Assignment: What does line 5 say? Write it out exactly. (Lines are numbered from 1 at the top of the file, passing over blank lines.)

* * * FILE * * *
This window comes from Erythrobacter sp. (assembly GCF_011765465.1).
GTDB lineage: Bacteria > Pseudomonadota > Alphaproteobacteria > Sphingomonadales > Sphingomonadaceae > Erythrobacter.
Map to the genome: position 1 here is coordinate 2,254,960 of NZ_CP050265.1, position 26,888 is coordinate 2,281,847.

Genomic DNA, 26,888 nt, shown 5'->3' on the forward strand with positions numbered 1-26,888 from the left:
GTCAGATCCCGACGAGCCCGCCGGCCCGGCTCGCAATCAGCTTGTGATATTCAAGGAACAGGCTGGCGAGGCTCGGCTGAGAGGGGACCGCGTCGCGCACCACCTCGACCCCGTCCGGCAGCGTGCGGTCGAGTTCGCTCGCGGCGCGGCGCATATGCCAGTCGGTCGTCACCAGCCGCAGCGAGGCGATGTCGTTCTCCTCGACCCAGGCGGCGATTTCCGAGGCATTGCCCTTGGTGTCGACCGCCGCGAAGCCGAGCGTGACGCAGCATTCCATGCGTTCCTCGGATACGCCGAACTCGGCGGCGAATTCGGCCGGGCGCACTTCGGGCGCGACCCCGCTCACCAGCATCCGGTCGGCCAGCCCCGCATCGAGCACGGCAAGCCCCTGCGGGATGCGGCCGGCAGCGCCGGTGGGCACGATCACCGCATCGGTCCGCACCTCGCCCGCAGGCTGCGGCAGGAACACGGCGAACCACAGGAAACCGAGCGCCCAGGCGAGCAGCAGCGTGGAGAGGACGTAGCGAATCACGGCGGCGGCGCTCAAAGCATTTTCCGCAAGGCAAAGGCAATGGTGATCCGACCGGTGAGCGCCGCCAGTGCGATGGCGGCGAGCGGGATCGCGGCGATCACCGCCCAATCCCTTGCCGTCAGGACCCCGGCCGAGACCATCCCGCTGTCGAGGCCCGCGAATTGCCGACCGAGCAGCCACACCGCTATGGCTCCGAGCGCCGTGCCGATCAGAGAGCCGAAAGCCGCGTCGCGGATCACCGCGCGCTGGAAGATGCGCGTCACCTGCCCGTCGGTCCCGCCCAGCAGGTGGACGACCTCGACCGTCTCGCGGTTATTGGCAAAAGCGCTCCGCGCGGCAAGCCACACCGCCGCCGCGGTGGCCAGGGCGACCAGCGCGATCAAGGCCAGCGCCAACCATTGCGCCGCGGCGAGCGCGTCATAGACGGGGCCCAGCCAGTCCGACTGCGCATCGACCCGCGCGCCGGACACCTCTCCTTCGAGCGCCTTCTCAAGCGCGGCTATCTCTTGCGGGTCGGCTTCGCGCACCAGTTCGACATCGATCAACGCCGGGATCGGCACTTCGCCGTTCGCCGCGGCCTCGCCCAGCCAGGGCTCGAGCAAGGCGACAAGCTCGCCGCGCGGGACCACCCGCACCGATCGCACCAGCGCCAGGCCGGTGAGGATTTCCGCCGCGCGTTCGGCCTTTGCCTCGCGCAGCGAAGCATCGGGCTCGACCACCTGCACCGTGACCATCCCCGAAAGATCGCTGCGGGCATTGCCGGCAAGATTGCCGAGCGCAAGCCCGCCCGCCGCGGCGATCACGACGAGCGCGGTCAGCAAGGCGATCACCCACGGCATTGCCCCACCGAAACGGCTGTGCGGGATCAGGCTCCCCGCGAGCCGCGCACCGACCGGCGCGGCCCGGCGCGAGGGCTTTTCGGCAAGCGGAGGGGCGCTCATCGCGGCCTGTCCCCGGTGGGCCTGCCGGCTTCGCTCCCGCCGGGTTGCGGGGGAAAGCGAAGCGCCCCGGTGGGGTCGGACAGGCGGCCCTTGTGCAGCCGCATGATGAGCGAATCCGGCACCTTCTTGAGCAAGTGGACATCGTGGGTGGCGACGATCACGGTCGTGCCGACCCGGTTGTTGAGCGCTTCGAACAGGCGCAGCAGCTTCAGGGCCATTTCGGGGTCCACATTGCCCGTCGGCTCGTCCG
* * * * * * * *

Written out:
GTCAGATCCCGACGAGCCCGCCGGCCCGGCTCGCAATCAGCTTGTGATATTCAAGGAACAGGCTGGCGAGGCTCGGCTGAGAGGGGACCGCGTCGCGCACCACCTCGACCCCGTCCGGCAGCGTGCGGTCGAGTTCGCTCGCGGCGCGGCGCATATGCCAGTCGGTCGTCACCAGCCGCAGCGAGGCGATGTCGTTCTCCTCGACCCAGGCGGCGATTTCCGAGGCATTGCCCTTGGTGTCGACCGCCGCGAAGCCGAGCGTGACGCAGCATTCCATGCGTTCCTCGGATACGCCGAACTCGGCGGCGAATTCGGCCGGGCGCACTTCGGGCGCGACCCCGCTCACCAGCATCCGGTCGGCCAGCCCCGCATCGAGCACGGCAAGCCCCTGCGGGATGCGGCCGGCAGCGCCGGTGGGCACGATCACCGCATCGGTCCGCACCTCGCCCGCAGGCTGCGGCAGGAACACGGCGAACCACAGGAAACCGAGCGCCCAGGCGAGCAGCAGCGTGGAGAGGACGTAGCGAATCACGGCGGCGGCGCTCAAAGCATTTTCCGCAAGGCAAAGGCAATGGTGATCCGACCGGTGAGCGCCGCCAGTGCGATGGCGGCGAGCGGGATCGCGGCGATCACCGCCCAATCCCTTGCCGTCAGGACCCCGGCCGAGACCATCCCGCTGTCGAGGCCCGCGAATTGCCGACCGAGCAGCCACACCGCTATGGCTCCGAGCGCCGTGCCGATCAGAGAGCCGAAAGCCGCGTCGCGGATCACCGCGCGCTGGAAGATGCGCGTCACCTGCCCGTCGGTCCCGCCCAGCAGGTGGACGACCTCGACCGTCTCGCGGTTATTGGCAAAAGCGCTCCGCGCGGCAAGCCACACCGCCGCCGCGGTGGCCAGGGCGACCAGCGCGATCAAGGCCAGCGCCAACCATTGCGCCGCGGCGAGCGCGTCATAGACGGGGCCCAGCCAGTCCGACTGCGCATCGACCCGCGCGCCGGACACCTCTCCTTCGAGCGCCTTCTCAAGCGCGGCTATCTCTTGCGGGTCGGCTTCGCGCACCAGTTCGACATCGATCAACGCCGGGATCGGCACTTCGCCGTTCGCCGCGGCCTCGCCCAGCCAGGGCTCGAGCAAGGCGACAAGCTCGCCGCGCGGGACCACCCGCACCGATCGCACCAGCGCCAGGCCGGTGAGGATTTCCGCCGCGCGTTCGGCCTTTGCCTCGCGCAGCGAAGCATCGGGCTCGACCACCTGCACCGTGACCATCCCCGAAAGATCGCTGCGGGCATTGCCGGCAAGATTGCCGAGCGCAAGCCCGCCCGCCGCGGCGATCACGACGAGCGCGGTCAGCAAGGCGATCACCCACGGCATTGCCCCACCGAAACGGCTGTGCGGGATCAGGCTCCCCGCGAGCCGCGCACCGACCGGCGCGGCCCGGCGCGAGGGCTTTTCGGCAAGCGGAGGGGCGCTCATCGCGGCCTGTCCCCGGTGGGCCTGCCGGCTTCGCTCCCGCCGGGTTGCGGGGGAAAGCGAAGCGCCCCGGTGGGGTCGGACAGGCGGCCCTTGTGCAGCCGCATGATGAGCGAATCCGGCACCTTCTTGAGCAAGTGGACATCGTGGGTGGCGACGATCACGGTCGTGCCGACCCGGTTGTTGAGCGCTTCGAACAGGCGCAGCAGCTTCAGGGCCATTTCGGGGTCCACATTGCCCGTCGGCTCGTCCG